Wednesday, 4 September 2013



We hear only that radioactive decay rates are constant. After all they measure the decay in laboratories and publish them as decay constants. Work was done a long time ago to try and make the decay process change. Scientists were successful at making them vary by as much as 5% under extreme electromagnetic fields. Nice to know but not very world changing.

Well, hang on to your hats. A study by Fabio Cardone1 of the Institute per lo Studio dei Materiali Nanostrutturati in Rome have shown that ultrasonic cavitation can make the textbook rates rise dramatically. By this I mean the decay rate of thorium-228 was increased in experiments in water as a result of ultrasonic cavitation in excess of a factor of 10,000.

In the "Hunt for the Red Oktober", you may remember the American submarine reversed its engines for a moment and this alarmed the crew, not because the engines would be heard, but rather because the propeller blades were cavitating. Cavitation is caused by small vacuum bubbles formed in moving water, which, when collapsed, produce implosions and shockwaves.  This is just a preliminary study. Yet, if true, this re-opens the whole question of just how accurate the radiometric dates from the field are.

Billions of Years

One of the premier evidences given for the dating the Earth at 4.5 billions years is radiometric dating. Many dates have been recorded from isotopes such as potassium-argon, rubidium-strontium, uranium lead and uranium-thorium.   Geologists know the rate of radioactive decay so they measure the ratio of parent to daughter elements. Plug the results into a formula and out pops the age. The problem is, many studies in the field experience large variations in results from the same minerals in the same area. Many results on rocks of known age have huge errors. They are explained by contamination but nobody knows for sure. Dates determined by radiometric dating methods which are not what the Darwinists expected are frequently unpublicized or written off as contamination errors.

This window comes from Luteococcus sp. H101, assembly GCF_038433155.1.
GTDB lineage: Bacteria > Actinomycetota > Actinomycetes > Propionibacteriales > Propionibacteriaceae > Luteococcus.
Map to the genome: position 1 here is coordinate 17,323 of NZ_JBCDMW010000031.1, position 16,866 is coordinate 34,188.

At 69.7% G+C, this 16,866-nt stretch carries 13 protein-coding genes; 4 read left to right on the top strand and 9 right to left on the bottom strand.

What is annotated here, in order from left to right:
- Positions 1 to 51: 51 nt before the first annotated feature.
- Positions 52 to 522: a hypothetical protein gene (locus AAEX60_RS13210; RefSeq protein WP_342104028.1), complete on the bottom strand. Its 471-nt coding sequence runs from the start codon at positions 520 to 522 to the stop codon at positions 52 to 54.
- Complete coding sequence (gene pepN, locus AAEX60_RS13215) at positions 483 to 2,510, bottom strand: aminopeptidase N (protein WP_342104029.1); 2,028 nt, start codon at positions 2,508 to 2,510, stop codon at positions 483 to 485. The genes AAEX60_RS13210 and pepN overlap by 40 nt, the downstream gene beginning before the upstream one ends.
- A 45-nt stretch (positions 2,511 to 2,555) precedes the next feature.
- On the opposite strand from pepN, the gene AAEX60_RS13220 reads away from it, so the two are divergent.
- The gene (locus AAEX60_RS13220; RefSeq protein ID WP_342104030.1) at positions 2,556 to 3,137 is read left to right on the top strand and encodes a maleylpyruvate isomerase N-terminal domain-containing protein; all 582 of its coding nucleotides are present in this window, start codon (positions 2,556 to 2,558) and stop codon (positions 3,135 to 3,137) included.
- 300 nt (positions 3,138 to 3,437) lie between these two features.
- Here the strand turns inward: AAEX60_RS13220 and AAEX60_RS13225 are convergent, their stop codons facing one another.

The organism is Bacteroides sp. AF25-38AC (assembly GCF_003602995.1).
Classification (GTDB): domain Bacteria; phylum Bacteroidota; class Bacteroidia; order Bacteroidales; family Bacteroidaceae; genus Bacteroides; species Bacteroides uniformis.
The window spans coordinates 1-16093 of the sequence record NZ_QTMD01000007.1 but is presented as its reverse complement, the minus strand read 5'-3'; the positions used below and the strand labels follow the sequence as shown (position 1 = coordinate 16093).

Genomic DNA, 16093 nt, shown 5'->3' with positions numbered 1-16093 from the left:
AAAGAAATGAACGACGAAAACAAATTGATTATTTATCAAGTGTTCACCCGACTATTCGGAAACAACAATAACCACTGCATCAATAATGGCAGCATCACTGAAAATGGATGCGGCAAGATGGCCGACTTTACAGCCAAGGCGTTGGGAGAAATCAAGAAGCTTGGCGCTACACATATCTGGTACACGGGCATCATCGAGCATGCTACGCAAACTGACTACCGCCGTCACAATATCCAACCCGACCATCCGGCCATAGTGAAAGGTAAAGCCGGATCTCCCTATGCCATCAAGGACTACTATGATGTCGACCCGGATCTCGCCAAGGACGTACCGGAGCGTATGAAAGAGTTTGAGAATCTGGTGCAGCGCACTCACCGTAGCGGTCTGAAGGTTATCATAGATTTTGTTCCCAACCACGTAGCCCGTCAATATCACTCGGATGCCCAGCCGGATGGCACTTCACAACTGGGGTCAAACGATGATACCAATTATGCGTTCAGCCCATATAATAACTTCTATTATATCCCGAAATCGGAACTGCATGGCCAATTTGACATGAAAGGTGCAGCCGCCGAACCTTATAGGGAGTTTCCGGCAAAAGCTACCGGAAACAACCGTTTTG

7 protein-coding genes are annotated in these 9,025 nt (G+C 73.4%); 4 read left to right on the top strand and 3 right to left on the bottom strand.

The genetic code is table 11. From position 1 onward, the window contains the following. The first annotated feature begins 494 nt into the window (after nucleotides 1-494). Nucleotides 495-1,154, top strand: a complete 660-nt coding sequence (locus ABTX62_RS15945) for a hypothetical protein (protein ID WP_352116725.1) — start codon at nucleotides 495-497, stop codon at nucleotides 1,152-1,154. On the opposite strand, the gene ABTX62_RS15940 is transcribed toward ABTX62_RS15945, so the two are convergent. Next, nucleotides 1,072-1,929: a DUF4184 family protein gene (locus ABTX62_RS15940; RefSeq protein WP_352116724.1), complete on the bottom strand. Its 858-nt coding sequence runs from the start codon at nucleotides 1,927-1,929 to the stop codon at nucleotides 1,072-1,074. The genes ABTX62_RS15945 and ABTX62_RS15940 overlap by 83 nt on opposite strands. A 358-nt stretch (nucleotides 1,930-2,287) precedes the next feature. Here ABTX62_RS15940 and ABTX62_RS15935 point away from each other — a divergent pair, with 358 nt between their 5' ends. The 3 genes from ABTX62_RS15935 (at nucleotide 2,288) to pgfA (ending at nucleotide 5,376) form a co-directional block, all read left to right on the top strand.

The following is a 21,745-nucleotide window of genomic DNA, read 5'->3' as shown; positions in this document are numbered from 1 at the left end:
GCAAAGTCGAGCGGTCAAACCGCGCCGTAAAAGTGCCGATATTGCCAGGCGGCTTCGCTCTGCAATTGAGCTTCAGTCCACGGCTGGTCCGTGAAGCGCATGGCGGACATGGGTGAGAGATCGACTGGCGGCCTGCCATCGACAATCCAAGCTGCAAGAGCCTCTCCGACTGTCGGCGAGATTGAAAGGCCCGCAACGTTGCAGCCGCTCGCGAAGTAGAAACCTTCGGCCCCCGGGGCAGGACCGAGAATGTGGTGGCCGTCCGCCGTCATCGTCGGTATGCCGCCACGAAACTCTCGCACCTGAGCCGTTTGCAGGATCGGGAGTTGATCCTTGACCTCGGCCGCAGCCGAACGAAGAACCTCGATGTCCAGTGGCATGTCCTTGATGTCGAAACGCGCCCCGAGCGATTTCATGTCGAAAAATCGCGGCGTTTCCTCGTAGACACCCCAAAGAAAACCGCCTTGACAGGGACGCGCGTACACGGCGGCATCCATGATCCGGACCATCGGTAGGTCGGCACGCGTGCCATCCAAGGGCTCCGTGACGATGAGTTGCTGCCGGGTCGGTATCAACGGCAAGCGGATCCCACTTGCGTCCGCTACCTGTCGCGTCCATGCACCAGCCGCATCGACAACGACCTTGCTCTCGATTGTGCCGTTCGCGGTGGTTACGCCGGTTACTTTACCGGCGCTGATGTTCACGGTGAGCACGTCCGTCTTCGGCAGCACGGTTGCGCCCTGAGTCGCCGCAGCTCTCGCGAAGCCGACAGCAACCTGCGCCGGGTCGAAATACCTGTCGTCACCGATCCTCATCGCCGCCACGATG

There is no scientific evidence of what the radioactive constants were millions of years ago. No one was there to observe and measure the conditions. Decay rates cannot be proven to have remained constant.  This new study admits the possibility that a global catastrophic flood which caused massive cavitation might have tampered with the decay rates for a short period of time. If true then radioactive decay is no longer to be trusted to give true dates for the age of the Earth. An exception might be made for carbon-14  because most of the CO2 would have been absorbed since the flood. However, these dates are less than 100,000 years.

The lay person may not appreciate that without this technique there is little on the Earth, the Sun or the planets and their moons that appears to be old or that can be used to date them in the billions of years. Salts building up in the oceans take less than 60 million years, even starting with pure distilled water. Erosion rates are fast enough to put all rocks above sea level back into the sea in 16 million years. The helium content in the atmosphere would accumulate in less than 100,000 years. The age of Earth's magnetic field is less than 10,000 years old. Creationists successfully predicted the strength of 5 planetary magnetic fields based on the assumption that the age of these fields was only 6,000 years. The rings of Saturn will be clogged and dimmed by space dust in the next million years. It cannot remain as bright as it is now for billions of years.  You can see the youth of this solar system in the following presentation of Genesis Week.

We live in interesting times.

Alan Montgomery

1 F Cardone, R Mignani and A Petrucci 2009 Phys. Lett. A 373 1956.

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